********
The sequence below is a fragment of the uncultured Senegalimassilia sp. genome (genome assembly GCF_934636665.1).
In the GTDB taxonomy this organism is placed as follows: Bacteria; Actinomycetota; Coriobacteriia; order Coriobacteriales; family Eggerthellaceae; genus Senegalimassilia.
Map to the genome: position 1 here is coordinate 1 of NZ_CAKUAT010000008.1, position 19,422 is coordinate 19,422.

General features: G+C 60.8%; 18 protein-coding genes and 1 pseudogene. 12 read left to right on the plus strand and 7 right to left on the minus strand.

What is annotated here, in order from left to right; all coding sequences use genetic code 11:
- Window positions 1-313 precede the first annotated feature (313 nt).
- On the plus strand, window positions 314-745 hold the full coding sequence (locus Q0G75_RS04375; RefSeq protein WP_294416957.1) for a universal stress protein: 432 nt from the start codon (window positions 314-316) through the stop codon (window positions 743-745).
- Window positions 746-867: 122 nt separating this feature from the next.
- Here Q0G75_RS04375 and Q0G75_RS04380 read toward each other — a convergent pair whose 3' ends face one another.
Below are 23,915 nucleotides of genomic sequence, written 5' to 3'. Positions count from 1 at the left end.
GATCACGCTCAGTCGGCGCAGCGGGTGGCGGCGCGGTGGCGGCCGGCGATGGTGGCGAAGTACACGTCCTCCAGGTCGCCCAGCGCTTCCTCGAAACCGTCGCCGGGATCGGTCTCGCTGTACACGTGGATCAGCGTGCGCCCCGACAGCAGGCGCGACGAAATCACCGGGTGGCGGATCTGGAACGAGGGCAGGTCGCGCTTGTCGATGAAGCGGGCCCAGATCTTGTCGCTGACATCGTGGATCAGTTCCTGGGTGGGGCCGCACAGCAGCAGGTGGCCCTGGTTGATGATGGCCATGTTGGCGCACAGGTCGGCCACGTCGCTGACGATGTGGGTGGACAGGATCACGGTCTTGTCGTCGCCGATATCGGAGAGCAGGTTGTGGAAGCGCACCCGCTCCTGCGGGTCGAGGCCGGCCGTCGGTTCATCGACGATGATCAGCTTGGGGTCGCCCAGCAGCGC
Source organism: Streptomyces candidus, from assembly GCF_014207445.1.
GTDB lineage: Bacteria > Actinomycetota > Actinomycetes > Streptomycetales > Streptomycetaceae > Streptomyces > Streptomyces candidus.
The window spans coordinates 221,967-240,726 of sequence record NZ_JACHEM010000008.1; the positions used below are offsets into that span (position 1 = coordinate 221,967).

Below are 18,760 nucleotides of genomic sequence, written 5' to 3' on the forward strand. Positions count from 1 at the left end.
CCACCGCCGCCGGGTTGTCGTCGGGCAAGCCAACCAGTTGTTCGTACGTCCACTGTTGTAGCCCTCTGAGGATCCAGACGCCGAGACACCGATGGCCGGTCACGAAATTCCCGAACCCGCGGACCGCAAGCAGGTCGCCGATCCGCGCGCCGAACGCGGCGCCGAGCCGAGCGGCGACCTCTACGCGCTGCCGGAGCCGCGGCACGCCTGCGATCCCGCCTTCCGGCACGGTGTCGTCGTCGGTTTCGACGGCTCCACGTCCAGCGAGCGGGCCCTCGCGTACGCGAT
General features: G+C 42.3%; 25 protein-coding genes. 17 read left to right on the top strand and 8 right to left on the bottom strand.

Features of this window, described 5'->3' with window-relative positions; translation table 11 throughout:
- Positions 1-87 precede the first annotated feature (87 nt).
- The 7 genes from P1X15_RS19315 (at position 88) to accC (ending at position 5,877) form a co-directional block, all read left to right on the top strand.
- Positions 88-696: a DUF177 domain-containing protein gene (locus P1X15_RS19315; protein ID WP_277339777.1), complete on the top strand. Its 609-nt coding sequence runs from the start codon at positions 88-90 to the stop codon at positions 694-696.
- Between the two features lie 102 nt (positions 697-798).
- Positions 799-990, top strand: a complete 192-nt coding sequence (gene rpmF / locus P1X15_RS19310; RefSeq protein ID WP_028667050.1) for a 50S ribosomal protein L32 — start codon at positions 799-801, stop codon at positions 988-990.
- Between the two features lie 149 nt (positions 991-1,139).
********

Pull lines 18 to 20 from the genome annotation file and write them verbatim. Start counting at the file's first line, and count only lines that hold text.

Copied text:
Features of this window, described 5'->3' with window-relative positions; translation table 11 throughout:
- Positions 1-87 precede the first annotated feature (87 nt).
- The 7 genes from P1X15_RS19315 (at position 88) to accC (ending at position 5,877) form a co-directional block, all read left to right on the top strand.